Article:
1. Credit And Debt Management: Introduction
  2. Credit And Debt Management: Credit Reports And Scores
  3. Credit And Debt Management: Building Credit From Scratch
  4. Credit And Debt Management: Repairing Credit
  5. Credit And Debt Management: Credit Cards
  6. Credit And Debt Management: Reducing Debt
  7. Credit And Debt Management: Debt Collection And Bankruptcy
  8. Credit And Debt Management: Credit Counseling
  9. Credit And Debt Management: Credit And Relationships
  10. Credit And Debt Management: Conclusion
by Cathy Pareto

America is addicted to debt. Just call us the credit nation, from the highest levels of government all the way down to Main Street USA. America and Americans are obsessed with credit and rely on debt every day. Even as the nation and its consumers struggle under record debt levels, we continue to rack up more.

Like it or not, we need credit. As we have established during and since the global financial meltdown of 2008, credit keeps the wheels of the global money machine well greased. Concepts, such as buying a home, starting a business, or buying an investment property often could not become realities without some form of credit. In fact, utility companies, banks, landlords and even employers often require credit checks before extending services or employment. Consider the following statistics:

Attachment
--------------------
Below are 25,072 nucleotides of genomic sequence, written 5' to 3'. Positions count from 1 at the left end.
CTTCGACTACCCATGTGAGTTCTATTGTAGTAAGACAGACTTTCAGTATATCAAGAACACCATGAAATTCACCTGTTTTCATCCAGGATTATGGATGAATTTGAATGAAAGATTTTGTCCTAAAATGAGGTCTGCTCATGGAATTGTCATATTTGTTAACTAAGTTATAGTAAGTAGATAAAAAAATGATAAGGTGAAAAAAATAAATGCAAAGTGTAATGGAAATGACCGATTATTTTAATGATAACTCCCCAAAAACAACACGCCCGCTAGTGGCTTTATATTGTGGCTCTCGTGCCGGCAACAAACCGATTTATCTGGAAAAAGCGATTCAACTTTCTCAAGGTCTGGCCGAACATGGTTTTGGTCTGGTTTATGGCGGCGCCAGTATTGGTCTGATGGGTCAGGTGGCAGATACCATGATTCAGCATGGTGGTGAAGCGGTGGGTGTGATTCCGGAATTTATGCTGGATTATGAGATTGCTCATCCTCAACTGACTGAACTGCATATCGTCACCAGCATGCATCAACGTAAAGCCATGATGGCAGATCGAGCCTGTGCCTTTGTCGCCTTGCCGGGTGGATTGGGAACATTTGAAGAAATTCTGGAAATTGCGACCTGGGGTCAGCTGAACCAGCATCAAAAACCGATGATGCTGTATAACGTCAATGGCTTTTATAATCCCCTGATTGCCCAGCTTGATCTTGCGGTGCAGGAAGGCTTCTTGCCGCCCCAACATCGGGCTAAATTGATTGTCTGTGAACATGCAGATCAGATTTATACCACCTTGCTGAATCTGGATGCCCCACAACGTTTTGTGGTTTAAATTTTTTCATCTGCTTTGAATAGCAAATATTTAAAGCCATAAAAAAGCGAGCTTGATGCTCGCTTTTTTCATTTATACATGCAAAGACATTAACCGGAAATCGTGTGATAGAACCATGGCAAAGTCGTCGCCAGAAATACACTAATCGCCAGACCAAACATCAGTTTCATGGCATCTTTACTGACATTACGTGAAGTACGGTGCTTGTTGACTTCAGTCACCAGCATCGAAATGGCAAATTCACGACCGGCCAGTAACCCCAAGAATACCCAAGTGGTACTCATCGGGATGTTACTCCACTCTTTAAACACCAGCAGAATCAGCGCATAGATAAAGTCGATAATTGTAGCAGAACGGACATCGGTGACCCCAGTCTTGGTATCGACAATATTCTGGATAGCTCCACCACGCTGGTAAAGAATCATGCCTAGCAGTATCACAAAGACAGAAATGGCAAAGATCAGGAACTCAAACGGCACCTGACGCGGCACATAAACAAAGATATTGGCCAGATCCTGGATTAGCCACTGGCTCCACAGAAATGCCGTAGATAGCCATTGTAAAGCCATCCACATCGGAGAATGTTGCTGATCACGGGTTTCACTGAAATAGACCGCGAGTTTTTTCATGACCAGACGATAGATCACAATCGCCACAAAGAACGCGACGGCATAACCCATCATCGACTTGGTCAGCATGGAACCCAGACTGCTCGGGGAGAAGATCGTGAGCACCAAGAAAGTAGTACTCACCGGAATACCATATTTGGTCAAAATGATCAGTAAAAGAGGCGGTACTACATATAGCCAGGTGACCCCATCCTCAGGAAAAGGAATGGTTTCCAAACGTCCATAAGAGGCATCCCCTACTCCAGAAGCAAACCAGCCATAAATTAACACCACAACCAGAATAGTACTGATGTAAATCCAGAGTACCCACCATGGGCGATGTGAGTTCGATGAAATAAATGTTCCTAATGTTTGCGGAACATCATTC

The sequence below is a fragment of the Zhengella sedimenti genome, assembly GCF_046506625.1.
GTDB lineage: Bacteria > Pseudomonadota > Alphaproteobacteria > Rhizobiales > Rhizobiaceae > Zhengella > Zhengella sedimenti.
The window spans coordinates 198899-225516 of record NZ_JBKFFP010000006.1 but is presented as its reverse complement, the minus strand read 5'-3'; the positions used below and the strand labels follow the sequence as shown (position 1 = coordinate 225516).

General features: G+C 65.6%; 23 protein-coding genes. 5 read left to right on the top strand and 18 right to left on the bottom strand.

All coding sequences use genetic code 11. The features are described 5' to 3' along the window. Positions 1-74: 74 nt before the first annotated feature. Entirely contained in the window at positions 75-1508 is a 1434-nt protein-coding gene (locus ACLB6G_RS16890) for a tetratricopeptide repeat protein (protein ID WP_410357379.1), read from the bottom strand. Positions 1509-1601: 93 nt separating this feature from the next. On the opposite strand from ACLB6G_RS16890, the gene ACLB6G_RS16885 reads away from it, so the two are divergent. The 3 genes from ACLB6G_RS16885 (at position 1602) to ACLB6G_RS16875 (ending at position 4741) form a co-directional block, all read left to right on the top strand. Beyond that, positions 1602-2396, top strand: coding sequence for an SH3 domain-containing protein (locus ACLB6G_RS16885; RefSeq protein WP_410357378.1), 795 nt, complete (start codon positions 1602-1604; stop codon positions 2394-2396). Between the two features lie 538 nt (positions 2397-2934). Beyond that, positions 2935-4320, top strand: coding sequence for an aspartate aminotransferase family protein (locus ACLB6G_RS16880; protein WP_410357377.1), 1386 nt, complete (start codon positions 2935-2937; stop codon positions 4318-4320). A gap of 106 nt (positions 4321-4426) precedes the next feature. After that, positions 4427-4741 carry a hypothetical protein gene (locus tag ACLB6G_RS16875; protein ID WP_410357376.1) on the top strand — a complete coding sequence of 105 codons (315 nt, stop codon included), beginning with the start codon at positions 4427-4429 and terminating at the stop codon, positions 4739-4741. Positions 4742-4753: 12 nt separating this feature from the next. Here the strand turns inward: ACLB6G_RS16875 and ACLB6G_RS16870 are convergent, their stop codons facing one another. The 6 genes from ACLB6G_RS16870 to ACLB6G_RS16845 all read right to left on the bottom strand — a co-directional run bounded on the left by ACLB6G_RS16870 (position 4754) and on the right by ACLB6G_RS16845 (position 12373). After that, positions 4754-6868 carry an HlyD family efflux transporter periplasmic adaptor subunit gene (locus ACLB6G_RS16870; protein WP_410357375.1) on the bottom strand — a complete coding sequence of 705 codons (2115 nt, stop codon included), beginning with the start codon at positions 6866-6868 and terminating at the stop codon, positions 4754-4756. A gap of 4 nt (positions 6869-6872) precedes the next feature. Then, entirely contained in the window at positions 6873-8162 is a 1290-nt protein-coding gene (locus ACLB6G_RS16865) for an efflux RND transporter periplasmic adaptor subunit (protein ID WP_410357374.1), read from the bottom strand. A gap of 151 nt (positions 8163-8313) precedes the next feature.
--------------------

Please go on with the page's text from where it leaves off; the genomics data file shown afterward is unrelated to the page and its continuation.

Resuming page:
• As reported by the Federal Reserve Board (FRB), the size of total U.S. consumer debt grew nearly five times in size from $824 billion in 1990 to nearly $2.2 trillion in 2005.
  • According to Experian, without factoring in mortgages, in 2008 the average American held over $16,635 in debt.
  • According to ComScore, in 2008 55% of Americans maintained a running balance on their credit card accounts.
  • According to Visa and MasterCard, in 2006 alone there were 984 million bank-issued Visa and MasterCard credit and debit card accounts in the United States.
  • Mail Monitor, a credit card direct mail tracking service, reports that roughly 4.2 billion credit card offers were made to U.S. households in 2008.
  • An online poll conducted by CardTrak.com reports that the average rate for bank credit cards reached a whopping 19% in March 2007, whereas the average rate in 2003 was 16.5%.
Credit and its associated debts are a part of our reality, and will continue to be for the foreseeable future, and it is up to each individual consumer to not let credit ruin them. Unfortunately for many, it already has. The level of consumer debt has grown exponentially in the U.S., where tens of millions of credit consumers find themselves overwhelmed by their personal debts.

If you find yourself in a credit or debt bind, keep reading. This tutorial will provide an overview of credit and debt management concepts that every consumer should know about so they know how to live with credit.

Learn how avoiding loans can be possible and enjoyable in Can You Live A Debt-Free Life?



Credit And Debt Management: Credit Reports And Scores
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